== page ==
My digital body was out of battery power, so I was schlepping around with soupy Tri-x. I didn’t have the ability to change my ISO and so had to rely on a core three exposure settings, which you’ll see in the below contact sheet.
2. Composing Out of Haste
A lot of my work contains what I call haphazard composition: i.e., composition that responds to the alignment of the forms and shapes of what is occurring around me. Since I don’t pose my subjects, I am at both an advantage and disadvantage in many ways. Why advantage? Because I only need be sensitive enough to the moments occurring and respond rather than creatively concoct the ideas of the photograph themselves. There are strengths in both ways of shooting, and by no means am I knocking anyone that does it the other way. Actually, as I tell the fellas at MJR, I’m quite envious of their ability to see things in their own way and capture it on camera.
Okay, enough patting them on the back.
With my exposures in my head, I decided to give the women a break from my shooting and heading to where the kids were chilling out. One of the key things I learned about photographing children, and one that has been spoken by photographers with more mileage than me, is that you must get level with them. Get close, get among them. You have to shoot fast and compose even quicker if you want to capture moments of children at play. And while certain stories may necessitate shooting from low or above, this particular situation had a lot of playsets no higher than 4 feet. So: get personal, people.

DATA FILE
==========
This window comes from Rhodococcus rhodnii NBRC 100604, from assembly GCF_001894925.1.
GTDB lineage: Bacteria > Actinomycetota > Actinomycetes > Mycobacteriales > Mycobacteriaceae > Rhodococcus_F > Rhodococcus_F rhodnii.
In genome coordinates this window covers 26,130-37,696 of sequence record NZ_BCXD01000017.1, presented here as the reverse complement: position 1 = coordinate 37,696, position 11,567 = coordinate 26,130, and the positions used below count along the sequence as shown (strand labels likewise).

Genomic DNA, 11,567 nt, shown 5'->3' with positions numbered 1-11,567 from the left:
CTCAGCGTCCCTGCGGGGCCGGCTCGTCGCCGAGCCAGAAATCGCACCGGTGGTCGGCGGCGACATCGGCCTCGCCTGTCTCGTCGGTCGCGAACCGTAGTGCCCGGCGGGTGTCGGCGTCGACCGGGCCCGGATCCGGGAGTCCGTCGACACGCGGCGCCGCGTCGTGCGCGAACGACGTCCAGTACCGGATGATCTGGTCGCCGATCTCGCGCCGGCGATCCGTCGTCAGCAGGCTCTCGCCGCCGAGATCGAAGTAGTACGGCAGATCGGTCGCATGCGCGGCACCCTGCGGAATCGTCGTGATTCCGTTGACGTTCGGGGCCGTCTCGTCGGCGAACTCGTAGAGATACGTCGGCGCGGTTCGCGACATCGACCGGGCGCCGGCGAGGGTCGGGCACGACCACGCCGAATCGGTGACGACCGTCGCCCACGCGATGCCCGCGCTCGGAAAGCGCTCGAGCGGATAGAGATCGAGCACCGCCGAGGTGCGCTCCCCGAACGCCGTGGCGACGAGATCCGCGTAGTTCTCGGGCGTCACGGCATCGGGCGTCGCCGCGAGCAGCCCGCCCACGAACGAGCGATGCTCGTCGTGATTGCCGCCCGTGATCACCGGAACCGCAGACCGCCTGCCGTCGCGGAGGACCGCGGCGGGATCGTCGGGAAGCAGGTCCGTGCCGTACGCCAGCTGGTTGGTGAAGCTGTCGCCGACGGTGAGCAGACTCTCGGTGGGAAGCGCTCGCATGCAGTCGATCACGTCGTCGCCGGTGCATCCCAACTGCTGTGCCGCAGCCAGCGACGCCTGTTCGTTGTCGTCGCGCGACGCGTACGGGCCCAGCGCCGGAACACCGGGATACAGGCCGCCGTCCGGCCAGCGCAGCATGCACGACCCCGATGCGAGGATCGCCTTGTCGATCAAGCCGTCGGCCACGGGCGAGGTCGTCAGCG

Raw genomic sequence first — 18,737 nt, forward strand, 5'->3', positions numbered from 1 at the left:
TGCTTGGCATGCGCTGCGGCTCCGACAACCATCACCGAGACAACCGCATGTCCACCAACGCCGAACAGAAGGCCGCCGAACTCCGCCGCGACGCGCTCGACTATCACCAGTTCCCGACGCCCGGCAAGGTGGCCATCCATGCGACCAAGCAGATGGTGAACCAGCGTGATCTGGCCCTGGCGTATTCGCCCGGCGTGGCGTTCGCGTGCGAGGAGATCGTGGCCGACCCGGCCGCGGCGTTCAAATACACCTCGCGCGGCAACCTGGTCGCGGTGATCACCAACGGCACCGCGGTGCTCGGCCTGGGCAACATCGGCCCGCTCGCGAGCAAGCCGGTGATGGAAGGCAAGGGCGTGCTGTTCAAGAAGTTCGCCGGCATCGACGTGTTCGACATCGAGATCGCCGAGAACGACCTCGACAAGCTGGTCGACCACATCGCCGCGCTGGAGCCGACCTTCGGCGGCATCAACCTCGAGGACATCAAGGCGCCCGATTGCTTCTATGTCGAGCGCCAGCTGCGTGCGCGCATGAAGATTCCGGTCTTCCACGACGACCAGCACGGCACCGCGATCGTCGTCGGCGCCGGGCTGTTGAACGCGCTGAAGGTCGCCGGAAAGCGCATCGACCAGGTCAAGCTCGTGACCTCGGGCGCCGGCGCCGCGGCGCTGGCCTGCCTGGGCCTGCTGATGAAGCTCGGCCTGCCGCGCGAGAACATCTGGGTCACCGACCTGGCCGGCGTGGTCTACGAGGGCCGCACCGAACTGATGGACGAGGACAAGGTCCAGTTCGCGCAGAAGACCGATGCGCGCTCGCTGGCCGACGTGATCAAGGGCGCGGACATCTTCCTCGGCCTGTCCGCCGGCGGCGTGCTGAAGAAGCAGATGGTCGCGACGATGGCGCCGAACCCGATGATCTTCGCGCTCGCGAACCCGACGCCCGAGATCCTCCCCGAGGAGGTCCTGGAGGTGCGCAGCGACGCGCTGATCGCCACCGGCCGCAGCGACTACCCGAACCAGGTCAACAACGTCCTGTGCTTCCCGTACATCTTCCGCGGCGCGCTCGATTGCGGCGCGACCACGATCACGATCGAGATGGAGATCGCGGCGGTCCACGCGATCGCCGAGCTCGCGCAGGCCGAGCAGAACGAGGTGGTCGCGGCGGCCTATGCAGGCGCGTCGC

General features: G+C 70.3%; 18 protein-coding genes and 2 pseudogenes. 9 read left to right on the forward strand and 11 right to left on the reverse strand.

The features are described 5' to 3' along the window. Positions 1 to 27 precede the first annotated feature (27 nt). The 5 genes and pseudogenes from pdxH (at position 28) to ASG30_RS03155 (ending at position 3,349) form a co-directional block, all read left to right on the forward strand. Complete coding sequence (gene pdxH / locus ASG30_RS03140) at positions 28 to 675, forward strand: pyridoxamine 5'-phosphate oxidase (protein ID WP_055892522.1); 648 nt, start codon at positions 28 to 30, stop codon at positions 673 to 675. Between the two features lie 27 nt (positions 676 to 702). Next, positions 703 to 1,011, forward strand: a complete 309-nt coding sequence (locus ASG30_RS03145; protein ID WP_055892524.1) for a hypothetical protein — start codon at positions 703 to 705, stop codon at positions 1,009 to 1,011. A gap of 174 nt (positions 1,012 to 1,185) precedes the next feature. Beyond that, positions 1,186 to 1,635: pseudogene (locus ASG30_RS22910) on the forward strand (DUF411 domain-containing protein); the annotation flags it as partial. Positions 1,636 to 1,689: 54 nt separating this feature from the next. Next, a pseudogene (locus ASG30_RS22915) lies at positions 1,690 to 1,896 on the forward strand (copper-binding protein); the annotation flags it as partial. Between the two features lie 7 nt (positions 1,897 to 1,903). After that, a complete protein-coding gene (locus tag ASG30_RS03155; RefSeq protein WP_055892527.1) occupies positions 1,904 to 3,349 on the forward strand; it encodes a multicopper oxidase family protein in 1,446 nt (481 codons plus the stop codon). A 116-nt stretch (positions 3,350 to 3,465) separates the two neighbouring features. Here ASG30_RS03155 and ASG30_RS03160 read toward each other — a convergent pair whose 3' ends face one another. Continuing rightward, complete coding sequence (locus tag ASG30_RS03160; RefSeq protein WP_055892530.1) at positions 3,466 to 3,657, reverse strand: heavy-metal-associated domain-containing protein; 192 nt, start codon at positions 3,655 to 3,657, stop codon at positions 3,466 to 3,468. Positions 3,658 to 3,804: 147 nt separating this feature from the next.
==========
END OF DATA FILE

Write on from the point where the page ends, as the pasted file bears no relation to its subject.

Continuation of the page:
In the third frame in from the left, you’ll see a quick shot I made with a mirrors reflection. Heck, I believe you can see me in the bottom left corner, creating my future arthritic prescriptions. With so much movement and so many faces, you have to isolate and track only a few and let them lead you to others. Otherwise, you’ll be swimming in a sea of jumps and leaps and climbs that’ll leave you unsure of where to start.
By watching my subjects and their background, I was able to spot something I hadn’t noticed before: the symmetry of the gym’s walls with a particular playset. Keeping your subjects and their surroundings in your peripheral is crucial: in order to catch a decisive moment, you have to be there and you have to be willing to respond in a split-second and shoot. When I saw the kids in the mirror, I immediately turned around and switched to a second exposure setting that would allow me a bit more light without that much blur (f/4 at 1/100).
I made three frames, one two low and I scrambled to become centered with the playset. Changing position while photographing (foot zoom vs. camera zoom) is probably the best pieces of advice I’ve ever been given. Even when things are happening, there must be a sense of sentience in the photographer to change position even when it seems like the last thing you want to do. It’s risky thing and I’ll admit I’ve taken the chance and fumbled the ball, but when you yield the fruits of that risk, it’s well worth it. I also opened up to 1/80.